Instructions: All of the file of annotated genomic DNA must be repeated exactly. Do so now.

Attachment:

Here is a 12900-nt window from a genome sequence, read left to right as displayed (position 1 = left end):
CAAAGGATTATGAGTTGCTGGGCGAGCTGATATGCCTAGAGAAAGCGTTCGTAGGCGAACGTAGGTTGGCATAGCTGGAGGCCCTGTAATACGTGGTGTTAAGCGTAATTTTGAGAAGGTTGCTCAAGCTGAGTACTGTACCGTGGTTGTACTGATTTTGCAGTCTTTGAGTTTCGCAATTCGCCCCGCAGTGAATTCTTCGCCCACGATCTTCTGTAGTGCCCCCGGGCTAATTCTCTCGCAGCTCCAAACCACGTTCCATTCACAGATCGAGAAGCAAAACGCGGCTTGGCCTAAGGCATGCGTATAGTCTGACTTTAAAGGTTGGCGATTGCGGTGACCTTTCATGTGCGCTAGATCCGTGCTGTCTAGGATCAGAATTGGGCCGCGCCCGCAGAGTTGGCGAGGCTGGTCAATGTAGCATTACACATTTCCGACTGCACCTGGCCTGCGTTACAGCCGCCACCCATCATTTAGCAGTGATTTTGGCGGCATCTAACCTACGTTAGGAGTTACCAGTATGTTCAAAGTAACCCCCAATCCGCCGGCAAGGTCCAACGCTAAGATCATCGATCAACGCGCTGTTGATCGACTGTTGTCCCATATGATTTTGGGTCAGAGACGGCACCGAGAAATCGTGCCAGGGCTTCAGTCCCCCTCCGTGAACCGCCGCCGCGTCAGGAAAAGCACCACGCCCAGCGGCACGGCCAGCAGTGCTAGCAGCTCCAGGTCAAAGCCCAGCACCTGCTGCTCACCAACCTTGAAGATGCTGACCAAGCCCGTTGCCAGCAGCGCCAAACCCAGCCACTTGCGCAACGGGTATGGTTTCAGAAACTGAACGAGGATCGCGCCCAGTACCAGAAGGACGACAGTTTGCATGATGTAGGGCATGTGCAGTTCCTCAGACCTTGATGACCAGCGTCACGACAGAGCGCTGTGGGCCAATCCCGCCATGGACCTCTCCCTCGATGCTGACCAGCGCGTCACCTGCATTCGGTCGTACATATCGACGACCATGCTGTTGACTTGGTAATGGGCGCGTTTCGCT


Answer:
Here is a 12900-nt window from a genome sequence, read left to right as displayed (position 1 = left end):
CAAAGGATTATGAGTTGCTGGGCGAGCTGATATGCCTAGAGAAAGCGTTCGTAGGCGAACGTAGGTTGGCATAGCTGGAGGCCCTGTAATACGTGGTGTTAAGCGTAATTTTGAGAAGGTTGCTCAAGCTGAGTACTGTACCGTGGTTGTACTGATTTTGCAGTCTTTGAGTTTCGCAATTCGCCCCGCAGTGAATTCTTCGCCCACGATCTTCTGTAGTGCCCCCGGGCTAATTCTCTCGCAGCTCCAAACCACGTTCCATTCACAGATCGAGAAGCAAAACGCGGCTTGGCCTAAGGCATGCGTATAGTCTGACTTTAAAGGTTGGCGATTGCGGTGACCTTTCATGTGCGCTAGATCCGTGCTGTCTAGGATCAGAATTGGGCCGCGCCCGCAGAGTTGGCGAGGCTGGTCAATGTAGCATTACACATTTCCGACTGCACCTGGCCTGCGTTACAGCCGCCACCCATCATTTAGCAGTGATTTTGGCGGCATCTAACCTACGTTAGGAGTTACCAGTATGTTCAAAGTAACCCCCAATCCGCCGGCAAGGTCCAACGCTAAGATCATCGATCAACGCGCTGTTGATCGACTGTTGTCCCATATGATTTTGGGTCAGAGACGGCACCGAGAAATCGTGCCAGGGCTTCAGTCCCCCTCCGTGAACCGCCGCCGCGTCAGGAAAAGCACCACGCCCAGCGGCACGGCCAGCAGTGCTAGCAGCTCCAGGTCAAAGCCCAGCACCTGCTGCTCACCAACCTTGAAGATGCTGACCAAGCCCGTTGCCAGCAGCGCCAAACCCAGCCACTTGCGCAACGGGTATGGTTTCAGAAACTGAACGAGGATCGCGCCCAGTACCAGAAGGACGACAGTTTGCATGATGTAGGGCATGTGCAGTTCCTCAGACCTTGATGACCAGCGTCACGACAGAGCGCTGTGGGCCAATCCCGCCATGGACCTCTCCCTCGATGCTGACCAGCGCGTCACCTGCATTCGGTCGTACATATCGACGACCATGCTGTTGACTTGGTAATGGGCGCGTTTCGCT